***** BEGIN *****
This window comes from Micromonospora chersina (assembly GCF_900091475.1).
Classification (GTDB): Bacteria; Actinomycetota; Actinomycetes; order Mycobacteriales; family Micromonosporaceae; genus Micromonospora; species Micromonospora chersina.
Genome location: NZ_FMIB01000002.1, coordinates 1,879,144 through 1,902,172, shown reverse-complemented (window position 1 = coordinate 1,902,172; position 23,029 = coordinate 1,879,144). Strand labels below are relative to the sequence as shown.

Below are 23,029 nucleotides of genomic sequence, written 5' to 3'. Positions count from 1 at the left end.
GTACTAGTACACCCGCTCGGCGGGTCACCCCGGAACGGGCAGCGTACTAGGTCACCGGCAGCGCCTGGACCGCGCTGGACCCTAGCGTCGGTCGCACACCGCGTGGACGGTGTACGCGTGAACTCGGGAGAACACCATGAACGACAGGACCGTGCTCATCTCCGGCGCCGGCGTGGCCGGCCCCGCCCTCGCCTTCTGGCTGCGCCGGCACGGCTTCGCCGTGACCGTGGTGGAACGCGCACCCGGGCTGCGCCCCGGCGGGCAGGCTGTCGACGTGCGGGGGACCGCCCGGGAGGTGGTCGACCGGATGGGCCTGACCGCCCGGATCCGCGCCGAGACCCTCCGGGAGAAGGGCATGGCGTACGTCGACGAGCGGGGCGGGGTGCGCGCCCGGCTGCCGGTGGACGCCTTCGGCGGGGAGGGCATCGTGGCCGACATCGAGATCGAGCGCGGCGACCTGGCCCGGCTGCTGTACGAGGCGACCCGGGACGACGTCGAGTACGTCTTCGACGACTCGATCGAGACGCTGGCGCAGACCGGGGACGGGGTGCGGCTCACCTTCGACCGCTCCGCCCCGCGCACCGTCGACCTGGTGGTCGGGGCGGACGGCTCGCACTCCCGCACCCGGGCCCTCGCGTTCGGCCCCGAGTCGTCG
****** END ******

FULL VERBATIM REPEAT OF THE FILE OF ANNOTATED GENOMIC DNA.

This window comes from Micromonospora chersina (assembly GCF_900091475.1).
Classification (GTDB): Bacteria; Actinomycetota; Actinomycetes; order Mycobacteriales; family Micromonosporaceae; genus Micromonospora; species Micromonospora chersina.
Genome location: NZ_FMIB01000002.1, coordinates 1,879,144 through 1,902,172, shown reverse-complemented (window position 1 = coordinate 1,902,172; position 23,029 = coordinate 1,879,144). Strand labels below are relative to the sequence as shown.

Below are 23,029 nucleotides of genomic sequence, written 5' to 3'. Positions count from 1 at the left end.
GTACTAGTACACCCGCTCGGCGGGTCACCCCGGAACGGGCAGCGTACTAGGTCACCGGCAGCGCCTGGACCGCGCTGGACCCTAGCGTCGGTCGCACACCGCGTGGACGGTGTACGCGTGAACTCGGGAGAACACCATGAACGACAGGACCGTGCTCATCTCCGGCGCCGGCGTGGCCGGCCCCGCCCTCGCCTTCTGGCTGCGCCGGCACGGCTTCGCCGTGACCGTGGTGGAACGCGCACCCGGGCTGCGCCCCGGCGGGCAGGCTGTCGACGTGCGGGGGACCGCCCGGGAGGTGGTCGACCGGATGGGCCTGACCGCCCGGATCCGCGCCGAGACCCTCCGGGAGAAGGGCATGGCGTACGTCGACGAGCGGGGCGGGGTGCGCGCCCGGCTGCCGGTGGACGCCTTCGGCGGGGAGGGCATCGTGGCCGACATCGAGATCGAGCGCGGCGACCTGGCCCGGCTGCTGTACGAGGCGACCCGGGACGACGTCGAGTACGTCTTCGACGACTCGATCGAGACGCTGGCGCAGACCGGGGACGGGGTGCGGCTCACCTTCGACCGCTCCGCCCCGCGCACCGTCGACCTGGTGGTCGGGGCGGACGGCTCGCACTCCCGCACCCGGGCCCTCGCGTTCGGCCCCGAGTCGTCG